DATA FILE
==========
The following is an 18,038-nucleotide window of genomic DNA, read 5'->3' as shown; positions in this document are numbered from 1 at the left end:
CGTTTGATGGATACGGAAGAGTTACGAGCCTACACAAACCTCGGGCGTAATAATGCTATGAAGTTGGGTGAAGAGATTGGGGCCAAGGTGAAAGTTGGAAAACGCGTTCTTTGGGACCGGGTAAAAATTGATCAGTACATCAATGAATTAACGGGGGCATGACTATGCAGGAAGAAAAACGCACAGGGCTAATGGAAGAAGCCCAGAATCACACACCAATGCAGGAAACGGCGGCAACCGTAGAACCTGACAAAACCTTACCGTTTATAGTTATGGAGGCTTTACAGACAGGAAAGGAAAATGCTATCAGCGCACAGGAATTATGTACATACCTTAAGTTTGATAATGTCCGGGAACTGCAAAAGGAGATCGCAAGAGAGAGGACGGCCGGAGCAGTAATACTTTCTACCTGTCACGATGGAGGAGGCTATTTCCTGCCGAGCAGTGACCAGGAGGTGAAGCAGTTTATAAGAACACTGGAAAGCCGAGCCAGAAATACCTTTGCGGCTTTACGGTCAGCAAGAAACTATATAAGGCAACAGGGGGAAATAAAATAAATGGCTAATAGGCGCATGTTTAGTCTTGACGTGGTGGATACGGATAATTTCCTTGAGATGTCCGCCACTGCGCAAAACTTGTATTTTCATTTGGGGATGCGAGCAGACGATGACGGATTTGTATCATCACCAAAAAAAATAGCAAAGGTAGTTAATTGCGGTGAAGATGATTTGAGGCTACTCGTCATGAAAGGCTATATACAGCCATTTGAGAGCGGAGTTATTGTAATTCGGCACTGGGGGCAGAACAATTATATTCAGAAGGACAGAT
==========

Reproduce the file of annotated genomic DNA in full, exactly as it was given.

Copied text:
The following is an 18,038-nucleotide window of genomic DNA, read 5'->3' as shown; positions in this document are numbered from 1 at the left end:
CGTTTGATGGATACGGAAGAGTTACGAGCCTACACAAACCTCGGGCGTAATAATGCTATGAAGTTGGGTGAAGAGATTGGGGCCAAGGTGAAAGTTGGAAAACGCGTTCTTTGGGACCGGGTAAAAATTGATCAGTACATCAATGAATTAACGGGGGCATGACTATGCAGGAAGAAAAACGCACAGGGCTAATGGAAGAAGCCCAGAATCACACACCAATGCAGGAAACGGCGGCAACCGTAGAACCTGACAAAACCTTACCGTTTATAGTTATGGAGGCTTTACAGACAGGAAAGGAAAATGCTATCAGCGCACAGGAATTATGTACATACCTTAAGTTTGATAATGTCCGGGAACTGCAAAAGGAGATCGCAAGAGAGAGGACGGCCGGAGCAGTAATACTTTCTACCTGTCACGATGGAGGAGGCTATTTCCTGCCGAGCAGTGACCAGGAGGTGAAGCAGTTTATAAGAACACTGGAAAGCCGAGCCAGAAATACCTTTGCGGCTTTACGGTCAGCAAGAAACTATATAAGGCAACAGGGGGAAATAAAATAAATGGCTAATAGGCGCATGTTTAGTCTTGACGTGGTGGATACGGATAATTTCCTTGAGATGTCCGCCACTGCGCAAAACTTGTATTTTCATTTGGGGATGCGAGCAGACGATGACGGATTTGTATCATCACCAAAAAAAATAGCAAAGGTAGTTAATTGCGGTGAAGATGATTTGAGGCTACTCGTCATGAAAGGCTATATACAGCCATTTGAGAGCGGAGTTATTGTAATTCGGCACTGGGGGCAGAACAATTATATTCAGAAGGACAGAT